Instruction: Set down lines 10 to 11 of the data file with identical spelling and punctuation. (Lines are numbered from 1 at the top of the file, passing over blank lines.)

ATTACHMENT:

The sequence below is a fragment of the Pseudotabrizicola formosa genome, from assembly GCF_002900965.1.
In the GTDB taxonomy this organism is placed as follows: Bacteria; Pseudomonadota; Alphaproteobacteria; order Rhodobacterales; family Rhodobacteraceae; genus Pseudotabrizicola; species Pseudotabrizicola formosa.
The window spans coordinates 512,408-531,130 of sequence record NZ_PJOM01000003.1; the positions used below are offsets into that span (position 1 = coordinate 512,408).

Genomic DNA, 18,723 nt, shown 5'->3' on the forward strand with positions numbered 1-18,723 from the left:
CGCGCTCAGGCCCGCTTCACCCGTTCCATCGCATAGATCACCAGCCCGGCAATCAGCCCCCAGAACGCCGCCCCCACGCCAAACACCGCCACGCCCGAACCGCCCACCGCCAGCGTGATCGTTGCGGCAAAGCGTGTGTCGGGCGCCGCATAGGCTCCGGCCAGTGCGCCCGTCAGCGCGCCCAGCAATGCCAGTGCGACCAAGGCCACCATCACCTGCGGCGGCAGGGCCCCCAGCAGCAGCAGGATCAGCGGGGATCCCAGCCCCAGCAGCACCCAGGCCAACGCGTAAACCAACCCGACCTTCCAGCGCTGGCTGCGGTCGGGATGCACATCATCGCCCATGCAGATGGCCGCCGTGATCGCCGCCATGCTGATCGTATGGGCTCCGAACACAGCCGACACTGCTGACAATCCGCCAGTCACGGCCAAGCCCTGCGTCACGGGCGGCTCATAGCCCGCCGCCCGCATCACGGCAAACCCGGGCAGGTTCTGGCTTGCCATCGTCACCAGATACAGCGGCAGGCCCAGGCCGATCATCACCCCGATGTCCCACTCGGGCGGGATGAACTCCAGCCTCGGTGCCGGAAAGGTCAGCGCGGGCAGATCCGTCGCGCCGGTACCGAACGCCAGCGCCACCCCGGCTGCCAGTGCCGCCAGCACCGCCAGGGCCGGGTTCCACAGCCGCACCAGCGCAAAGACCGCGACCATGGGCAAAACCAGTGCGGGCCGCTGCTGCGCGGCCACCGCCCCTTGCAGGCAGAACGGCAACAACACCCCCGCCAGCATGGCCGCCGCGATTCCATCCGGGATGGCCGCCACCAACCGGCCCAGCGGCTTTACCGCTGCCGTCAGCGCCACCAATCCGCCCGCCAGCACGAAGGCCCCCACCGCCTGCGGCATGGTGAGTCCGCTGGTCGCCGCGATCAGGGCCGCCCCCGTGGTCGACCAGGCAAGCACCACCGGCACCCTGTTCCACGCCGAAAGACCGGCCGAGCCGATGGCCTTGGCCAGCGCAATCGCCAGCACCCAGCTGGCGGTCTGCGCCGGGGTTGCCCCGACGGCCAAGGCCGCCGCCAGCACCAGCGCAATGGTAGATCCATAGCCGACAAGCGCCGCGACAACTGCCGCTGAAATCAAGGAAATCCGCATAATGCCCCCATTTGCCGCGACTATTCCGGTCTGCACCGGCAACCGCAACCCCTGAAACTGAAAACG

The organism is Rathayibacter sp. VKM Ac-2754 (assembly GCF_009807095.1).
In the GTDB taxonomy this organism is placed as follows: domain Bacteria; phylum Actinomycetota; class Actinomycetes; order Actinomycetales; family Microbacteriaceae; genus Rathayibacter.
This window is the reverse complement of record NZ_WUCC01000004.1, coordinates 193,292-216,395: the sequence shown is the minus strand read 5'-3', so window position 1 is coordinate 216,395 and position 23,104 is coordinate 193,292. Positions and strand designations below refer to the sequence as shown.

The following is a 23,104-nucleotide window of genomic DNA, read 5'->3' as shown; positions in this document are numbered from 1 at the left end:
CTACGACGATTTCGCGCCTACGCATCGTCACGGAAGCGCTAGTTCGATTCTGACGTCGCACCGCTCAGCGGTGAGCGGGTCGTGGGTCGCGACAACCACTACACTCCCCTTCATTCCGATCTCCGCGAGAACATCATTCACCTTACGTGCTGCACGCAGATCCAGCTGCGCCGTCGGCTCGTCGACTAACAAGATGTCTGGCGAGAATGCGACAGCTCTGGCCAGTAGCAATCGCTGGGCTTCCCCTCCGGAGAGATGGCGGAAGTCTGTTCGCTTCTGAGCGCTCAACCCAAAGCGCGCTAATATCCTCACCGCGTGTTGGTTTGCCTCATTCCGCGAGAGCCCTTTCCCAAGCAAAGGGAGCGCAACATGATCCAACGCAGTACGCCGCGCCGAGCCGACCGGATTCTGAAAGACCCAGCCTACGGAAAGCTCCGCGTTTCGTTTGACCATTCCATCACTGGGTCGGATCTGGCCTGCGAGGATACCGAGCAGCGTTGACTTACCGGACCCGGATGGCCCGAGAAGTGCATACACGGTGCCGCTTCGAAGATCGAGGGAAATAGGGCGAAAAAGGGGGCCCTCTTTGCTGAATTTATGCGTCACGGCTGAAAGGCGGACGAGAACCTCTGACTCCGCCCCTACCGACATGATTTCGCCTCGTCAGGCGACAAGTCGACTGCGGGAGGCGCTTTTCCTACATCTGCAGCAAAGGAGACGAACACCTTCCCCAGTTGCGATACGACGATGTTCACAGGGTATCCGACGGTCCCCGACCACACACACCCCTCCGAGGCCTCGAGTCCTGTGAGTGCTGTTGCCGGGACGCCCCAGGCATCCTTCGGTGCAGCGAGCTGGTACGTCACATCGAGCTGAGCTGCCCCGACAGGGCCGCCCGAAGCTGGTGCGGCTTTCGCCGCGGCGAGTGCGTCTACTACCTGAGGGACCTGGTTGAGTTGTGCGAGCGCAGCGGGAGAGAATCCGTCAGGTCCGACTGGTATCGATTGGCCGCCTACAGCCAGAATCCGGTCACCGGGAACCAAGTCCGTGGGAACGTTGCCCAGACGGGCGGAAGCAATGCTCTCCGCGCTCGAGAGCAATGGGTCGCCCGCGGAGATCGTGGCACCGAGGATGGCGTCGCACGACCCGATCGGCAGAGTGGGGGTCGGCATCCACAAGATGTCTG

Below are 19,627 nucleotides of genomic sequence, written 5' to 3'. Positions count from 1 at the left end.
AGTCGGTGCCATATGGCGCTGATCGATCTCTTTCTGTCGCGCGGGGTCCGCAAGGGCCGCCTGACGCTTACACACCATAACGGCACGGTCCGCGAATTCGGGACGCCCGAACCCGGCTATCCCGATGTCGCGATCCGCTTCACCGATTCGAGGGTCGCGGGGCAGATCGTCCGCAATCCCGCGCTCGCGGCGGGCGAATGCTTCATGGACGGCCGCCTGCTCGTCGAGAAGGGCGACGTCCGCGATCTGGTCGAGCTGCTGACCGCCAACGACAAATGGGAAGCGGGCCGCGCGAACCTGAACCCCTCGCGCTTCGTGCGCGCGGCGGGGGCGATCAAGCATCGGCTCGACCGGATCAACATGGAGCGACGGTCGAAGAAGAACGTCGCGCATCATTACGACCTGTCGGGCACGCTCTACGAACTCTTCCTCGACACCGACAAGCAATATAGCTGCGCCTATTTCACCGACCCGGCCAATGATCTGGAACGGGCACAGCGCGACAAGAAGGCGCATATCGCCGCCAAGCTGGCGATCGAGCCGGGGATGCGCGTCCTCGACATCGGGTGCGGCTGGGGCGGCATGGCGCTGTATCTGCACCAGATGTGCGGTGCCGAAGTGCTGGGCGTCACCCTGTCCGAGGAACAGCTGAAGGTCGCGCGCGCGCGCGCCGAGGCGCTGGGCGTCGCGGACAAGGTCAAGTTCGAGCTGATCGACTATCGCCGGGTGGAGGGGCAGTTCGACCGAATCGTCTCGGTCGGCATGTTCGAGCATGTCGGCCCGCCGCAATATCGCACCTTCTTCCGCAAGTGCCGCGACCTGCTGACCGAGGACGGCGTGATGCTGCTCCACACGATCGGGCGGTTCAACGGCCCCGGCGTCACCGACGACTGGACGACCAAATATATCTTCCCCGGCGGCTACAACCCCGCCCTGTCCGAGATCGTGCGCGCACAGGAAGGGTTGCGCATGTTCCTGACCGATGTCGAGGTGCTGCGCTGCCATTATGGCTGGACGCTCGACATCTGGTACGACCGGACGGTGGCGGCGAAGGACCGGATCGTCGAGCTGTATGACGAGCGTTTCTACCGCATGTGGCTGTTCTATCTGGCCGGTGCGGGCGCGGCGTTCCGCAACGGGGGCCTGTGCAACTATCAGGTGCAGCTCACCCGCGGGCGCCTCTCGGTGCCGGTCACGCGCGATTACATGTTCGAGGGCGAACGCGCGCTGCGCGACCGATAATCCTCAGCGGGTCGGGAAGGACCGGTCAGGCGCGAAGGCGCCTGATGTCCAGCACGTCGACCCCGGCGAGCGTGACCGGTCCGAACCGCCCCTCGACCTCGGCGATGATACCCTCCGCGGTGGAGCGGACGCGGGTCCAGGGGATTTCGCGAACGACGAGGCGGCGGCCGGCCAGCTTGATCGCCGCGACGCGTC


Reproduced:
CTACGACGATTTCGCGCCTACGCATCGTCACGGAAGCGCTAGTTCGATTCTGACGTCGCACCGCTCAGCGGTGAGCGGGTCGTGGGTCGCGACAACCACTACACTCCCCTTCATTCCGATCTCCGCGAGAACATCATTCACCTTACGTGCTGCACGCAGATCCAGCTGCGCCGTCGGCTCGTCGACTAACAAGATGTCTGGCGAGAATGCGACAGCTCTGGCCAGTAGCAATCGCTGGGCTTCCCCTCCGGAGAGATGGCGGAAGTCTGTTCGCTTCTGAGCGCTCAACCCAAAGCGCGCTAATATCCTCACCGCGTGTTGGTTTGCCTCATTCCGCGAGAGCCCTTTCCCAAGCAAAGGGAGCGCAACATGATCCAACGCAGTACGCCGCGCCGAGCCGACCGGATTCTGAAAGACCCAGCCTACGGAAAGCTCCGCGTTTCGTTTGACCATTCCATCACTGGGTCGGATCTGGCCTGCGAGGATACCGAGCAGCGTTGACTTACCGGACCCGGATGGCCCGAGAAGTGCATACACGGTGCCGCTTCGAAGATCGAGGGAAATAGGGCGAAAAAGGGGGCCCTCTTTGCTGAATTTATGCGTCACGGCTGAAAGGCGGACGAGAACCTCTGACTCCGCCCCTACCGACATGATTTCGCCTCGTCAGGCGACAAGTCGACTGCGGGAGGCGCTTTTCCTACATCTGCAGCAAAGGAGACGAACACCTTCCCCAGTTGCGATACGACGATGTTCACAGGGTATCCGACGGTCCCCGACCACACACACCCCTCCGAGGCCTCGAGTCCTGTGAGTGCTGTTGCCGGGACGCCCCAGGCATCCTTCGGTGCAGCGAGCTGGTACGTCACATCGAGCTGAGCTGCCCCGACAGGGCCGCCCGAAGCTGGTGCGGCTTTCGCCGCGGCGAGTGCGTCTACTACCTGAGGGACCTGGTTGAGTTGTGCGAGCGCAGCGGGAGAGAATCCGTCAGGTCCGACTGGTATCGATTGGCCGCCTACAGCCAGAATCCGGTCACCGGGAACCAAGTCCGTGGGAACGTTGCCCAGACGGGCGGAAGCAATGCTCTCCGCGCTCGAGAGCAATGGGTCGCCCGCGGAGATCGTGGCACCGAGGATGGCGTCGCACGACCCGATCGGCAGAGTGGGGGTCGGCATCCACAAGATGTCTG

Below are 19,627 nucleotides of genomic sequence, written 5' to 3'. Positions count from 1 at the left end.